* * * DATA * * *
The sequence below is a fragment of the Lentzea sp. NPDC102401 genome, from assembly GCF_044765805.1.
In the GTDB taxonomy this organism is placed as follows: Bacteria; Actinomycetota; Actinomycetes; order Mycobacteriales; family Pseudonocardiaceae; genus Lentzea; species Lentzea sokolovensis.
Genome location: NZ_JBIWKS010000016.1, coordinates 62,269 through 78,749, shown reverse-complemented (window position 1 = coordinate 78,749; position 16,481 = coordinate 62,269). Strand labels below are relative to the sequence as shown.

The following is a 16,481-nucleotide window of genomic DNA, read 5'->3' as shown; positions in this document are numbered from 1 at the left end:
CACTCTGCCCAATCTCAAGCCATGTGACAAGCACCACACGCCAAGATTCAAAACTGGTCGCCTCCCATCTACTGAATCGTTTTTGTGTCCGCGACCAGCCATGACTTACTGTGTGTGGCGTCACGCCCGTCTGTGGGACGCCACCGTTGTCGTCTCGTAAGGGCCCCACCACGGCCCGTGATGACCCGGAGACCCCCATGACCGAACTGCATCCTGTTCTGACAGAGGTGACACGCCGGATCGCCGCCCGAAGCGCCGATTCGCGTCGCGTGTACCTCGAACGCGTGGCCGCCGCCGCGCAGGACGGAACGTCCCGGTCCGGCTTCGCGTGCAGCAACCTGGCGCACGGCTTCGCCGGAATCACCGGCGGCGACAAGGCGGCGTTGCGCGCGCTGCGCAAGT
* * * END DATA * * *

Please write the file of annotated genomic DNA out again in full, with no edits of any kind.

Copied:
The sequence below is a fragment of the Lentzea sp. NPDC102401 genome, from assembly GCF_044765805.1.
In the GTDB taxonomy this organism is placed as follows: Bacteria; Actinomycetota; Actinomycetes; order Mycobacteriales; family Pseudonocardiaceae; genus Lentzea; species Lentzea sokolovensis.
Genome location: NZ_JBIWKS010000016.1, coordinates 62,269 through 78,749, shown reverse-complemented (window position 1 = coordinate 78,749; position 16,481 = coordinate 62,269). Strand labels below are relative to the sequence as shown.

The following is a 16,481-nucleotide window of genomic DNA, read 5'->3' as shown; positions in this document are numbered from 1 at the left end:
CACTCTGCCCAATCTCAAGCCATGTGACAAGCACCACACGCCAAGATTCAAAACTGGTCGCCTCCCATCTACTGAATCGTTTTTGTGTCCGCGACCAGCCATGACTTACTGTGTGTGGCGTCACGCCCGTCTGTGGGACGCCACCGTTGTCGTCTCGTAAGGGCCCCACCACGGCCCGTGATGACCCGGAGACCCCCATGACCGAACTGCATCCTGTTCTGACAGAGGTGACACGCCGGATCGCCGCCCGAAGCGCCGATTCGCGTCGCGTGTACCTCGAACGCGTGGCCGCCGCCGCGCAGGACGGAACGTCCCGGTCCGGCTTCGCGTGCAGCAACCTGGCGCACGGCTTCGCCGGAATCACCGGCGGCGACAAGGCGGCGTTGCGCGCGCTGCGCAAGT